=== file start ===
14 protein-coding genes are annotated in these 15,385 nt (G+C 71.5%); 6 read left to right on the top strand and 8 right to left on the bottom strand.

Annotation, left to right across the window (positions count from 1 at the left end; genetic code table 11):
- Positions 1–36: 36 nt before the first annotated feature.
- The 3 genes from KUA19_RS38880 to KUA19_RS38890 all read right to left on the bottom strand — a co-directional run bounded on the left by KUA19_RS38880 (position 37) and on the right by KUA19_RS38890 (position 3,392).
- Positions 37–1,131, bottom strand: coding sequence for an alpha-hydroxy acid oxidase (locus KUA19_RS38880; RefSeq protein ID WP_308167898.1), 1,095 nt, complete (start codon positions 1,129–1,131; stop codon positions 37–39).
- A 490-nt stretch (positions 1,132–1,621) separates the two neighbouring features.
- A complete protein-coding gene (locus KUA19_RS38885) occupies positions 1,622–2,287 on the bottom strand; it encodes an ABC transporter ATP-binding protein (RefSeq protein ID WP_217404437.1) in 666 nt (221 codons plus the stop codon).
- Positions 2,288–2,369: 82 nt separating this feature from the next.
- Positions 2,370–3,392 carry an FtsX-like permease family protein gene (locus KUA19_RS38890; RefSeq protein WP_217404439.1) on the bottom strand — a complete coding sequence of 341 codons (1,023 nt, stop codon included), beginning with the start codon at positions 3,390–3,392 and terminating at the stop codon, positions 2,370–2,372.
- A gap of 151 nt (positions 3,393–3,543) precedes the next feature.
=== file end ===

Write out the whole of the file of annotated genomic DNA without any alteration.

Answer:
14 protein-coding genes are annotated in these 15,385 nt (G+C 71.5%); 6 read left to right on the top strand and 8 right to left on the bottom strand.

Annotation, left to right across the window (positions count from 1 at the left end; genetic code table 11):
- Positions 1–36: 36 nt before the first annotated feature.
- The 3 genes from KUA19_RS38880 to KUA19_RS38890 all read right to left on the bottom strand — a co-directional run bounded on the left by KUA19_RS38880 (position 37) and on the right by KUA19_RS38890 (position 3,392).
- Positions 37–1,131, bottom strand: coding sequence for an alpha-hydroxy acid oxidase (locus KUA19_RS38880; RefSeq protein ID WP_308167898.1), 1,095 nt, complete (start codon positions 1,129–1,131; stop codon positions 37–39).
- A 490-nt stretch (positions 1,132–1,621) separates the two neighbouring features.
- A complete protein-coding gene (locus KUA19_RS38885) occupies positions 1,622–2,287 on the bottom strand; it encodes an ABC transporter ATP-binding protein (RefSeq protein ID WP_217404437.1) in 666 nt (221 codons plus the stop codon).
- Positions 2,288–2,369: 82 nt separating this feature from the next.
- Positions 2,370–3,392 carry an FtsX-like permease family protein gene (locus KUA19_RS38890; RefSeq protein WP_217404439.1) on the bottom strand — a complete coding sequence of 341 codons (1,023 nt, stop codon included), beginning with the start codon at positions 3,390–3,392 and terminating at the stop codon, positions 2,370–2,372.
- A gap of 151 nt (positions 3,393–3,543) precedes the next feature.